Dear Aaron Paul Lazar,
i took a risk with you. I accepted a free copy of your book, not knowing when I'd read it, and fearing (even as I read it) that I would have difficulty providing you with the honest review you had requested. But, as I think I've told you, you made me want to read your books. You're a kind, generous soul who doesn't over-promote, and you make a genuine effort to connect with people on a human level.
I wasn't entirely happy with the physicality of the love scenes depicted herein. Sex isn't love. It's raw need, and power, and self-expression, and desire. And Finn and Libby's love story did not begin to ring true to me until they were tested. Did I want them together at the end because they were so often parted by circumstance, or because they were meant for each other? WHY were they meant for each other? What did they share that bonded them through it all?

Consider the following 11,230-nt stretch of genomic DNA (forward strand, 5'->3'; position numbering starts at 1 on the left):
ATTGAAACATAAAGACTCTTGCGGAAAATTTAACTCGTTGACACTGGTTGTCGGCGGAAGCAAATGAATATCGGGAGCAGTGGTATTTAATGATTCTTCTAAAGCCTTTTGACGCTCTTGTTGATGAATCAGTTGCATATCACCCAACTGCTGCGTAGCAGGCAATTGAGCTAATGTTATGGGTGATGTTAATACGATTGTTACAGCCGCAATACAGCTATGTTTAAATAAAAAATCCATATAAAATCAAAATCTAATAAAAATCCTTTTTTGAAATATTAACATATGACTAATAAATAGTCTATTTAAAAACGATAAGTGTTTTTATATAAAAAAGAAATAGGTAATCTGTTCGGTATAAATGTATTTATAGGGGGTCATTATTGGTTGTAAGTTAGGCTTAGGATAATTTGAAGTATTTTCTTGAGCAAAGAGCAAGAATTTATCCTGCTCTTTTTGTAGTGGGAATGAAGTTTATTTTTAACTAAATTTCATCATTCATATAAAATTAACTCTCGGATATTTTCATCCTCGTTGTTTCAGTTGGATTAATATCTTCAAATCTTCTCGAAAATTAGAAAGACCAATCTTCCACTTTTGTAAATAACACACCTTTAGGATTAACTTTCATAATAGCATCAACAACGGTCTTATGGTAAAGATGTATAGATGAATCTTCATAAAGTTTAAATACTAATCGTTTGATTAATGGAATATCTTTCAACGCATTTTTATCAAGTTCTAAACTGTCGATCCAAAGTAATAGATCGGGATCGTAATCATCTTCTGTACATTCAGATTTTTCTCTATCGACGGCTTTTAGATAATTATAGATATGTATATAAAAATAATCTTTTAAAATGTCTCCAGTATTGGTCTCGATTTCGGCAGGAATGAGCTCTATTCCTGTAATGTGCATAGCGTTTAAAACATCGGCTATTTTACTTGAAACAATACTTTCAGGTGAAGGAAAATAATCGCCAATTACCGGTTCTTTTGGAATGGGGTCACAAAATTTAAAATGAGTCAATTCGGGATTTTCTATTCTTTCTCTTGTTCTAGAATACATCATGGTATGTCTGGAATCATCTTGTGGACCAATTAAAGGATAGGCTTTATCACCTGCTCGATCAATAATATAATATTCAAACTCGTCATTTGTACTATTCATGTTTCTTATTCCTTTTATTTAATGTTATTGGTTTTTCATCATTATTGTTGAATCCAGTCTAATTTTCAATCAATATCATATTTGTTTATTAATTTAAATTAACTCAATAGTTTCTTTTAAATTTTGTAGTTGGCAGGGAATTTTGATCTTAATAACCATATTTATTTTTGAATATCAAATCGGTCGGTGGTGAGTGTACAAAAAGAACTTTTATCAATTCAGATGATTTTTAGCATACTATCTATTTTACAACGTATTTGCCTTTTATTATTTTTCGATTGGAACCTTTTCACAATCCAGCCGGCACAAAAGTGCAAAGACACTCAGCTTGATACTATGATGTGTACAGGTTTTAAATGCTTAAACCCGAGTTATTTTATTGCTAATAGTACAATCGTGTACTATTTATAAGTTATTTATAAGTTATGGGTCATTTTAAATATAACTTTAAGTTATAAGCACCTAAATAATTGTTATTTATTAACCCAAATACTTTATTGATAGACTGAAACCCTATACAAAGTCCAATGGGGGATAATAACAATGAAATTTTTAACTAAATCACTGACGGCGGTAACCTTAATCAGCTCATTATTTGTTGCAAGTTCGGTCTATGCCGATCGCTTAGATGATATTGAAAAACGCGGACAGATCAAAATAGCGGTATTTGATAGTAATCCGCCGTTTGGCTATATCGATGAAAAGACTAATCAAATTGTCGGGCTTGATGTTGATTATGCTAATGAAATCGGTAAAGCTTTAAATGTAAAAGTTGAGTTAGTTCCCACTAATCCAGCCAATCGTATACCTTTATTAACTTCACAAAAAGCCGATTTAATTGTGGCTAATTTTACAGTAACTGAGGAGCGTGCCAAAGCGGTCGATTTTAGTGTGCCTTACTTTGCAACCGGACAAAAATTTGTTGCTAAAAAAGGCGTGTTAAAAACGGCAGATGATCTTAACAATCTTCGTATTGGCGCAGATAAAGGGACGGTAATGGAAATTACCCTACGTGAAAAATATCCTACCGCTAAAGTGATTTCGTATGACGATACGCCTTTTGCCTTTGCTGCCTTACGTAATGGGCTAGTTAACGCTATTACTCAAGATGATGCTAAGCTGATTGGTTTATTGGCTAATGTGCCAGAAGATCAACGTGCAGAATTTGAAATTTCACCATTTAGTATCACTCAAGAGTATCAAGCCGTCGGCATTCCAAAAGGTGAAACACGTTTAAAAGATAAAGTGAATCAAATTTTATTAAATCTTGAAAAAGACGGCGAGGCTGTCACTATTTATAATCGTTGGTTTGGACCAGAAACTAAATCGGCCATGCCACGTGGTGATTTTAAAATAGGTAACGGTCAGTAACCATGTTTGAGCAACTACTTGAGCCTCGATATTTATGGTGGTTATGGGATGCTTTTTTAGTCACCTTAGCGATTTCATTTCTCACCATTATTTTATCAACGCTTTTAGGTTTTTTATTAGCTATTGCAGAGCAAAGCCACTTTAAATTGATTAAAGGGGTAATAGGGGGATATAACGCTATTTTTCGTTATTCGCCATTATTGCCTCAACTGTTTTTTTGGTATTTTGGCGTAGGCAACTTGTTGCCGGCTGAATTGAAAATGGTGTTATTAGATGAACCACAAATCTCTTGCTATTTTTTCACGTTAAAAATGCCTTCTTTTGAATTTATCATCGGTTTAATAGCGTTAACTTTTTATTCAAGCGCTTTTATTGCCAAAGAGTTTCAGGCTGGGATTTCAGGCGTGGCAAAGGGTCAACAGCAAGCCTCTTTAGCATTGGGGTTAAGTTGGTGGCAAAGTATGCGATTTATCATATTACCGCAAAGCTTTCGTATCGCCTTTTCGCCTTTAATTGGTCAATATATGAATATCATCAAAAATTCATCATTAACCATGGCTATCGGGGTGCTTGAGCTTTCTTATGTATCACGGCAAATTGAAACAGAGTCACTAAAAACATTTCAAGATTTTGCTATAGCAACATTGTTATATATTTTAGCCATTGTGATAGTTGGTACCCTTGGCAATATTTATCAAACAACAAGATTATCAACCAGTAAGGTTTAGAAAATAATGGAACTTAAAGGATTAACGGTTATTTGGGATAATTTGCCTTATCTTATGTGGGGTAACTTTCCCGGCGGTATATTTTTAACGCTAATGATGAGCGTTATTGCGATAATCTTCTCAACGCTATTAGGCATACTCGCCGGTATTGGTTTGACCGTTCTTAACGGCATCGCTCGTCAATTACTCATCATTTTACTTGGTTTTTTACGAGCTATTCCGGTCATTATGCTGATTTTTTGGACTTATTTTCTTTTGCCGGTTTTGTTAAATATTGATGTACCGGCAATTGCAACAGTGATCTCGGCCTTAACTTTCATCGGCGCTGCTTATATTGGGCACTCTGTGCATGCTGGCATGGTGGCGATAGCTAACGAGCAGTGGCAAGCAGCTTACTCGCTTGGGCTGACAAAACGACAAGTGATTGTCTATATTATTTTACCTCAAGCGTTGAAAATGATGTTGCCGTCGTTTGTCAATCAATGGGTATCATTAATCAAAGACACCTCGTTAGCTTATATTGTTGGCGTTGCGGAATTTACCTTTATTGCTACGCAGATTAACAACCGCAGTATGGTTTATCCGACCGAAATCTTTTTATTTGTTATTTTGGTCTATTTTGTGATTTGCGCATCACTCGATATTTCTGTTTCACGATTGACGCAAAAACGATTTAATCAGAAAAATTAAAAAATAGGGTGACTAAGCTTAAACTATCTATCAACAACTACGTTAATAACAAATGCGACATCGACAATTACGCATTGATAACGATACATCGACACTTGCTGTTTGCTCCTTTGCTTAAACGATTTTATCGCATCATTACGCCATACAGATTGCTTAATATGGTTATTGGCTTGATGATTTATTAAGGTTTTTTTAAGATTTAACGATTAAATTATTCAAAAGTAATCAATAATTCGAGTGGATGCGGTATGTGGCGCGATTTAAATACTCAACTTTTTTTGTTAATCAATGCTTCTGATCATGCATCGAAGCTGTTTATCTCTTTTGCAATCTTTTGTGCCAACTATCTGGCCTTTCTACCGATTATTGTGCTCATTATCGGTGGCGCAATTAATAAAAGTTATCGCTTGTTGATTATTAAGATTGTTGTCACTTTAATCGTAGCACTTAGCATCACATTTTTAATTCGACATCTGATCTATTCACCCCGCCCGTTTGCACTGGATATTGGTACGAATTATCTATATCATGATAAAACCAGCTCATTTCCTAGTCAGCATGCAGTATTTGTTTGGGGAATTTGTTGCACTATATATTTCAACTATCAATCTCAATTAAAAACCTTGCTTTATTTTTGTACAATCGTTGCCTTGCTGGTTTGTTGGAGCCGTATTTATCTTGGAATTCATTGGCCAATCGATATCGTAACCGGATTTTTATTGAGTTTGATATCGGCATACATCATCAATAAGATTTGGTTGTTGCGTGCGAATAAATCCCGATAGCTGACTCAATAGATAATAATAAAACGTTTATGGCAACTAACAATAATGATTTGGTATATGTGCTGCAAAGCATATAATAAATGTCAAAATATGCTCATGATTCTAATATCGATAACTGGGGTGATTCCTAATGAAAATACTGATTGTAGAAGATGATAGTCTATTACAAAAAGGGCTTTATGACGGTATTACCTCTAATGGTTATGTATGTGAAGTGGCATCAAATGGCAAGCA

But I'm not the target audience for this book. Romeo and Juliet was never my idea of a classic. I'm hopeless, but I'm no romantic. I'm jaded, and cynical, and I look for imperfections everywhere (often finding them). So I can't fairly say the romance fell flat. Only that it wasn't MY cup of tea.
i loved the interlocking mysteries, and the war between the McGraw siblings, and the shocking conclusion was the best part by far (I have never rocketed through the last quarter of a book so fast, but I had to know!) I felt the book depicted family very accurately, in its various levels of complexity.
Some time this year, I'll read the other book you gave me. I feel the need to get a better sense of who you are as a writer. You mentioned in the foreword that The Seacrest isn't your usual genre. I look forward to continuing our journey together.
Thanks for offering a small taste of what's to come.